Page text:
(ATTN: REWRITES headline; UPDATES with details at bottom; ADDS photos throughout)
By Chang Dong-woo
SEOUL, May 26 (Yonhap) — This may come across as counterintuitive to some, but with all the attention and hype K-pop is getting from abroad, the idea that music fans in South Korea are sometimes left out in the cold by the industry is not entirely a far-fetched notion.
KCON, which started in 2012, has established itself as an annual K-pop pilgrimage gathering abroad, while chances of seeing big names, such as EXO and BTS, are probably higher overseas, given their hectic world tour schedules.
This is of course due to economics, as companies and management agencies try to expand their stars’ international clout — and thus revenue — given the limited growth potential at home. But still, there always has been a nagging sense of neglect among local fans, especially against the ever-growing KCON abroad.
Thus CJ E&M, together with its music television subsidiary Mnet, has moved to address this void amongst die-hard K-pop fans at home, presenting them the first-ever “idolCON” at the Convention and Exhibition Center (COEX) in southern Seoul on Friday and Saturday.
What exactly is “idolCON”? It’s basically an expo-style convention where fans can watch K-pop stars perform and interact with them. Programs include fan meet-and-greets, mini-live shows, radio shows and on-the-spot idol auditions that are also scheduled throughout the two-day event.
Attendees with talent who are interested in becoming a singer can also receive lessons from industry experts and also get inside glimpses of the industry from stars’ actual managers as well.
What distinguishes “idolCON” from KCON is its freshness, not just of the event itself but also of the stars taking part in it. B1A4, Gugudan, DAY6, Oh My Girl and other artists are relatively well-known by now. But other teams, such as KNK, Vromance and Imfact, are groups that are quite new and at the moment obscure.
Several soon-to-debut idol groups by the names of S.I.S, G9, Black Mamba, Dayday, P.O.P and more will also showcase their skills pre-debut during the event.
“I’m a big Gugudan fan, but I like that I can watch other groups as well, especially new rookie teams and other groups that haven’t made their official debuts yet,” said Kim Ae-ran, a 16-year-old attendee who came from Daegu, on Friday.
“We hope ‘idolCON’ turns into a massive K-pop event, a stepping stone for fresh K-pop artists to make their names in the future,” Kim Hyun-soo, head of CJ’s convention business division.
At the end of the day though, when all is said and done, what really matters when gauging quantitative success is turnout and buzz. So, how has the first day of the inaugural “idolCON,” the domestic counterpart to KCON, turned out so far? — “underwhelming” would pass as an appropriate modifier, at least on its first day.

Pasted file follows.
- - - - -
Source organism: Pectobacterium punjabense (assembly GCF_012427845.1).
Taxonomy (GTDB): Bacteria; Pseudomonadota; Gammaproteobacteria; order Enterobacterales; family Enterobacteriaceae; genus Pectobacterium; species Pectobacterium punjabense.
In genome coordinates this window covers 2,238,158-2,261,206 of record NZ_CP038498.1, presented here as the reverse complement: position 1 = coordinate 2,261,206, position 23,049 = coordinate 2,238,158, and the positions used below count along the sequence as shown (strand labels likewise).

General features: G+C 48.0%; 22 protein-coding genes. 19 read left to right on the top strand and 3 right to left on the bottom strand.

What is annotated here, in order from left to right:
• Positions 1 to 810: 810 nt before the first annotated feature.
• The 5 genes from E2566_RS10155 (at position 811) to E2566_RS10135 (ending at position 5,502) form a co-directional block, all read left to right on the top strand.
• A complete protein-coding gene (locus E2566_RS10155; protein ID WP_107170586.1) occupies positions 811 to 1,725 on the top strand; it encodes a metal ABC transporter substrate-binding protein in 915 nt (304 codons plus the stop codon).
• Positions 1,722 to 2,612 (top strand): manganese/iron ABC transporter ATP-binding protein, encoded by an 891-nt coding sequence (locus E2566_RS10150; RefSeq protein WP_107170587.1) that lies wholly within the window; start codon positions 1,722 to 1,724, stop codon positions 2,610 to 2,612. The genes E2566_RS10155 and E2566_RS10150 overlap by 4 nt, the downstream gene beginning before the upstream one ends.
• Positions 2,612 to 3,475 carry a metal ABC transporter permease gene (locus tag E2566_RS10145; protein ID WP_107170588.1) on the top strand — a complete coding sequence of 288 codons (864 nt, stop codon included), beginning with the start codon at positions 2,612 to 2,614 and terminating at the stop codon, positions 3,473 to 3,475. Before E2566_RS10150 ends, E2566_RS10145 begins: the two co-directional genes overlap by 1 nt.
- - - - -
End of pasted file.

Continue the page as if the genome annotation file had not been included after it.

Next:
Admittedly, the prime event of “idolCON” is the concerts: these are reserved for the relatively big participants, such as Gugudan, DAY6 and B1A4. These shows, about 90 minutes each, are held at COEX’s auditorium, which is also within COEX but separated from the event’s main stage.
Hence the concert programs ended up creating somewhat of a cannibalization effect, with the crowd of the main stage becoming empty, to the point of becoming hauntingly eerie for a K-pop event — all the while a new rookie team was performing a showcase on the main stage.
The level of publicity, or a lack there of, has also been raised among fans.
“While this is a K-pop event, the lack of English promotion on the event’s Facebook page was somewhat disappointing,” Erika Kindblom, an Swedish exchange student at Kyunghee University, said.
Claudia Arancibia Garcia from Chile agreed.
“It’s really less crowded than I expected. While I like the opportunity to get to know new K-pop groups, the promotion of the event could have been improved,” the exchange student at Ewha Womens University said.
Overall social media publicity, to put it mildly, could use some improvement as well. For example, its Facebook page has a mere 4,048 likes as of 4:30 p.m. on Friday. Even the live video aired over Facebook was broadcast while turned sideways.
At this point, it is unclear whether CJ is committed to continue with the event in the future. CJ said it has sold some 8,000 tickets from advance sales. On-site ticket sales so far haven’t been tallied.
The company hasn’t replied when asked whether it will continue to hold the event in the future like KCON.
“Whether it will be held in the future would depend on the turnout of this year’s event,” one employee of a partner organizer said.
But a senior official at CJ said he hopes that the event turns out to be a “gateway” for new talented stars to grow into “unique star idols.”